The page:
Uncovered Claims

>> Wednesday, January 30, 2013

I have been talking with a banker.  He emails the following: 

"Most of our renewals are in the fall.  I may give you a call prior to those renewals to talk."

My reply: 

"Always glad to talk.  Renewals are best managed when started 120 days ahead.  Of course a coverage review catches uninsured/underinsured areas at any time - perhaps just before a loss."

The holes in your insurance do not wait for renewal.  Claims occur whenever...

Coverage problems are discovered either when a claim isn't covered or when someone discover the coverage gap.

I'm asked when is the best time to review insurance coverage.

My answer is, "just before an uncovered claim."


Moving Day!

>> Saturday, November 05, 2011

To update the functionality of this blog I have moved it to...


Please visit me there and subscribe to my posts.



Bank Insurer Ratings

>> Sunday, October 30, 2011

I work with a variety of insurers in my efforts for my bank clients. I review coverage, help with claims, and manage bids for community banks.

Here are the latest ratings by AM Best and Weiss Ratings for a sample of the insurers who work with banks.
Q3 2011
A.M. Best RatingWeiss Ratings
ABA Insurance Services - Everest Re Group LtdA+ XVC
BancInsure IncB++ VIC
Chubb Group of Insurance CompaniesA++ XVB
Cincinnati Insurance CompaniesA+ XVA-
FinSecure - StarNet Insurance Company - W. R. Berkley GroupA+ XVC
Kansas Bankers Surety - Berkshire Hathaway Insurance GroupA++ VIIB
OneBeacon Insurance Company - White Mountains Insurance GroupA XIB-
Travelers Group of Insurance CompaniesA+ XVB
Zurich Financial Services LtdA+ XVC


Simmonds Business Insurance Index™

>> Thursday, October 27, 2011

The Simmonds Business Insurance Index™
November, 2011

Renewal Premiums - Slight Increases
Renewal Coverages - Negotiate - But Be Ready To Lose
Buyer's Outlook - Long-Term: Prices Increasing / Coverage Restrictions

The soft market is coming to an end.  Underwriters are asking questions.  Insurers are restricting writings in areas.  Coverages that were easy to get are requiring tough conversations and negotiations.

I had an underwriter refuse to offer crime limits over $25,000 to a wood products company the other day! Six months ago we could have probably negotiated for $100,000 at no additional premium.

Carriers are reluctant to offer renewal quotes early because they are afraid to miss an increase in the market premium.  There is breath-holding going on about the January reinsurance renewals.

This will not be pretty.


Limitless Insurance For Banks

>> Wednesday, October 26, 2011

Sent to the ABA Journal:

To The Editor:

For well over 100 years, the insurance industry in America has done an exceptional job of offering protection to America's community banks. As the banking industry changed, so did the insurance protection offered to financial institutions.  As technology changed, bank insurance changed to meet the new exposures.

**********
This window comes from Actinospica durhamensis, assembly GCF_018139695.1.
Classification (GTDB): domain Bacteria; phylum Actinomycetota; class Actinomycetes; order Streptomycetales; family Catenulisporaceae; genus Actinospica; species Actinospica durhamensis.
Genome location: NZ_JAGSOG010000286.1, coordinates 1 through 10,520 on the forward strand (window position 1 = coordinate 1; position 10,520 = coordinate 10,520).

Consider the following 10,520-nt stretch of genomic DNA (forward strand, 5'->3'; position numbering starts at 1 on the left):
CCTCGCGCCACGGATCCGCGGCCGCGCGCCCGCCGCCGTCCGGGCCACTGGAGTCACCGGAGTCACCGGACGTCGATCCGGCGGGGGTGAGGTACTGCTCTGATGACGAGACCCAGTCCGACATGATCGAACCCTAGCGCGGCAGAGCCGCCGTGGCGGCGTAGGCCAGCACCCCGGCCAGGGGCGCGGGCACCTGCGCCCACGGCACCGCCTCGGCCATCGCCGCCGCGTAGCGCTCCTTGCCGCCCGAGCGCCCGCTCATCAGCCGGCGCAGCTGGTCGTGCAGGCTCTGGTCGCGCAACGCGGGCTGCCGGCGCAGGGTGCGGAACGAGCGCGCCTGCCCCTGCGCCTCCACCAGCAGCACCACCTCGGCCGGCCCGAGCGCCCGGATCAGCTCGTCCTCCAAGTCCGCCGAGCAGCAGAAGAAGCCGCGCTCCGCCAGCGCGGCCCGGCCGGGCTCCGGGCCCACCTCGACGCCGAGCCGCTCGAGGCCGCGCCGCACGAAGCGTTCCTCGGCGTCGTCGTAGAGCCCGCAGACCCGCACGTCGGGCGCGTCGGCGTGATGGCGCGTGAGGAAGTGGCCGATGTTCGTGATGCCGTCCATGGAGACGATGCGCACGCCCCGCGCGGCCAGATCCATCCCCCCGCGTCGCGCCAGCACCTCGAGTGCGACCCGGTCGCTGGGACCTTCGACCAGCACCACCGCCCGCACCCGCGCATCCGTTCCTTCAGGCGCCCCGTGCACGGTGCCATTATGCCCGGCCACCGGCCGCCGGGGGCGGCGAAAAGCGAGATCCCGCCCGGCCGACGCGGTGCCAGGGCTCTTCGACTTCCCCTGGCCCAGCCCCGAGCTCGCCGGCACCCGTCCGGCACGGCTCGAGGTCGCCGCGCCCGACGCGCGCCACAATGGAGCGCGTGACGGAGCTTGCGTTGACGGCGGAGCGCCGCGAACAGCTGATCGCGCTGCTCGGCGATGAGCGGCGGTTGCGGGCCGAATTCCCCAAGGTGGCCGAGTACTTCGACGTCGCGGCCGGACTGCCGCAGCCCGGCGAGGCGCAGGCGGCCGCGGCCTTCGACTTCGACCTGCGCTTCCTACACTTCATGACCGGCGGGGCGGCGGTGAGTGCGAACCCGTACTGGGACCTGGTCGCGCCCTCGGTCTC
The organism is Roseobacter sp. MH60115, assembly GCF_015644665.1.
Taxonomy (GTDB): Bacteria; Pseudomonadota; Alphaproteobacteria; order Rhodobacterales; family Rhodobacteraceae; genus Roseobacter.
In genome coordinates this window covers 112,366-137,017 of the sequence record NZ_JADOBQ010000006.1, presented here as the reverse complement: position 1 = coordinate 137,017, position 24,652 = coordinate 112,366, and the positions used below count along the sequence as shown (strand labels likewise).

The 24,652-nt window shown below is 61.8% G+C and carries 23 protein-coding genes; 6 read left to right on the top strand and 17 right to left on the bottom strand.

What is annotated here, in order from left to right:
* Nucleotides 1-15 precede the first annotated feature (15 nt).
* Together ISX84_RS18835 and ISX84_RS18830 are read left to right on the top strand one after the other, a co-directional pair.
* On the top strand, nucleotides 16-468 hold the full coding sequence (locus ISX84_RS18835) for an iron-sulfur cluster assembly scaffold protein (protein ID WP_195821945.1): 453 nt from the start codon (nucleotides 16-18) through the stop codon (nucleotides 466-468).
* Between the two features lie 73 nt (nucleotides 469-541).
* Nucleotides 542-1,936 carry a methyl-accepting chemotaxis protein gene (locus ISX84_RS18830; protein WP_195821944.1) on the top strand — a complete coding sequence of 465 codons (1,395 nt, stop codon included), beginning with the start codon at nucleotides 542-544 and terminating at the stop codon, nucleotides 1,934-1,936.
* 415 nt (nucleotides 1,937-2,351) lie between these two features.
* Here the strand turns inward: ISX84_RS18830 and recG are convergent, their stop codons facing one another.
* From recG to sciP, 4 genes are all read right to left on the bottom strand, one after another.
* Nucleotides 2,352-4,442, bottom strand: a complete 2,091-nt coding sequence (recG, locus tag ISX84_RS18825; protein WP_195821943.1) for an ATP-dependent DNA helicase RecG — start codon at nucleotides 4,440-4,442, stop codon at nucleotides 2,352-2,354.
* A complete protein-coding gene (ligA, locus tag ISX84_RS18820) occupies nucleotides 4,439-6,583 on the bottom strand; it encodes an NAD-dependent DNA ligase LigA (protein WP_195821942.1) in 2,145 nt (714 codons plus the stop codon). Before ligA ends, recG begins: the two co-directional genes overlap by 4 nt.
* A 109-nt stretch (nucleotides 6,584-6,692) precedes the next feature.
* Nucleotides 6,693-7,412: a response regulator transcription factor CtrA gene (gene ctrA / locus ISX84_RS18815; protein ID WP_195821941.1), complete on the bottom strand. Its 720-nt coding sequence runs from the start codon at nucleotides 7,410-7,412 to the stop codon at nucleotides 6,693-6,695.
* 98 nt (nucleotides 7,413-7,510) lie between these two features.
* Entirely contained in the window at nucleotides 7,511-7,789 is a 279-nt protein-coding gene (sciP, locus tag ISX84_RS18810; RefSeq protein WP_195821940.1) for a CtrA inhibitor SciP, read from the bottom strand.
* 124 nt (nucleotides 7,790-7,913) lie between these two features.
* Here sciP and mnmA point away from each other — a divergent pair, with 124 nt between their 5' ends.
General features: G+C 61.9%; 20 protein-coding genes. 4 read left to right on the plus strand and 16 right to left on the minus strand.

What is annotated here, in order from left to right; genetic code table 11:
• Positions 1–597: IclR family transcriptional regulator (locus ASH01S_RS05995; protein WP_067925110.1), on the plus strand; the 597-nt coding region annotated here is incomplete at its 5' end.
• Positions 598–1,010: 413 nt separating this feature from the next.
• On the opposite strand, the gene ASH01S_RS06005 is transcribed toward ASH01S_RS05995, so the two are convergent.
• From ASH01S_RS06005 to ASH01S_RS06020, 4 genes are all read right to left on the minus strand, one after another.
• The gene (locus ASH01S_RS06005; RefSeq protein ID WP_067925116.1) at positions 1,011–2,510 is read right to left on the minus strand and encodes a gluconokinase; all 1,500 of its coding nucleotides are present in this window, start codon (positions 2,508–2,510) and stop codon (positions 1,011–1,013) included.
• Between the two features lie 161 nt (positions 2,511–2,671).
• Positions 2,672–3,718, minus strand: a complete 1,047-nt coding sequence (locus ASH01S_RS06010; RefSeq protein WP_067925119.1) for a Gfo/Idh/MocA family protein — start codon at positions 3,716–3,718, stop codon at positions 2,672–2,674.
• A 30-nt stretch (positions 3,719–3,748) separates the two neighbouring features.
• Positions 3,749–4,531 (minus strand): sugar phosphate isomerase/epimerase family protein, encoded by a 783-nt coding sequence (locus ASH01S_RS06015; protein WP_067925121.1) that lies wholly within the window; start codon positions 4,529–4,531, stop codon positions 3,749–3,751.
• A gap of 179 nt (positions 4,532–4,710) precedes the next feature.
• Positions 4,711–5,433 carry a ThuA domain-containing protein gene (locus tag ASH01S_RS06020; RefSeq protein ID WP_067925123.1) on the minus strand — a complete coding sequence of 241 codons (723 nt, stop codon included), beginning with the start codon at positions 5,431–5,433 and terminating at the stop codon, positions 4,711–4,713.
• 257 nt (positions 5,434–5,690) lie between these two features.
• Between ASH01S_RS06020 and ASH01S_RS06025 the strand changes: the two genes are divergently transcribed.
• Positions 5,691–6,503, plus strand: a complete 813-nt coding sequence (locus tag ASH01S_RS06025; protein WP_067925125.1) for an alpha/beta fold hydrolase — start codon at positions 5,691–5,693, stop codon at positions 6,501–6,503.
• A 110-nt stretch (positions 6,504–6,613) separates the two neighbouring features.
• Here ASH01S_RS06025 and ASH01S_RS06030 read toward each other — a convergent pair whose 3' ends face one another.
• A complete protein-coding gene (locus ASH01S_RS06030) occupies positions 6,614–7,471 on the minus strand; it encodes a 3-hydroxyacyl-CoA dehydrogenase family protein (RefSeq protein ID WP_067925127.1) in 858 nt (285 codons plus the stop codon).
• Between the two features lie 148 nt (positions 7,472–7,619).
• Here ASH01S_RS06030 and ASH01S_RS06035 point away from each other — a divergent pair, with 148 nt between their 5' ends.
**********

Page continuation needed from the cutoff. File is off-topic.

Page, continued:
It's time for the banking insurance world to take the next step.

As an insurance consultant to community banks, the most frequent questions I'm asked is, “How much coverage should we buy?”

It is an unanswerable question. No bank can be totally confident that the amount of insurance they have purchased will be adequate to meet future claims. The risk of running out of insurance is an exposure often considered by bank executives.  Is $1,000,000 enough?  How about $5,000,000?  Is it possible that we could be sued for $20,000,000?  Is a bond limit of $5,000,000 adequate?

You may as well ask, "How high is up?"

Currently, all insurance policies for banks have limits.  Each policy describes the maximum dollar amount that will be paid by the insurer for covered claims.  Every bank in America could potentially run out of insurance.

Of course few, if any, will.  However, there is a risk for every bank.  More than a few bank CEOs and CROs stay up at night worrying about such risks.

Fortunately, this is a risk that can be easily borne by the insurance industry because of the law of large numbers. With many banks insured, few will have claims.  Fewer still will have big claims.  Few (if any) will run out of insurance.

I dare say that removing the risk of running out of insurance is a value that bankers will pay for. The time has come for insurance companies to offer insurance contracts without limits of coverage.

Certainly, some banks will continue to select an amount of insurance on their bond and their Directors’ & Officers’ insurance. Other banks, however, will recognize the value of an insurance policy where the threat of running out of insurance is zero.

Think of the benefit to your directors, officers, and stockholders of the bank knowing that they cannot run out of insurance protection. Would a bank pay an extra 20% for this feature? (I would recommend it.) Is it still valuable at 25%, or 30%, or 50% more? Individual banks would get to decide.

Insurers too can decide.  Some will scoff at my idea.  Some will offer it only to their very best clients.  Ah, the wonders of a free market.

Those insurers who take my suggestion stand to gain in premium and client loyalty.  Those who don't can continue on as they do now - hopefully losing market-share to the innovators.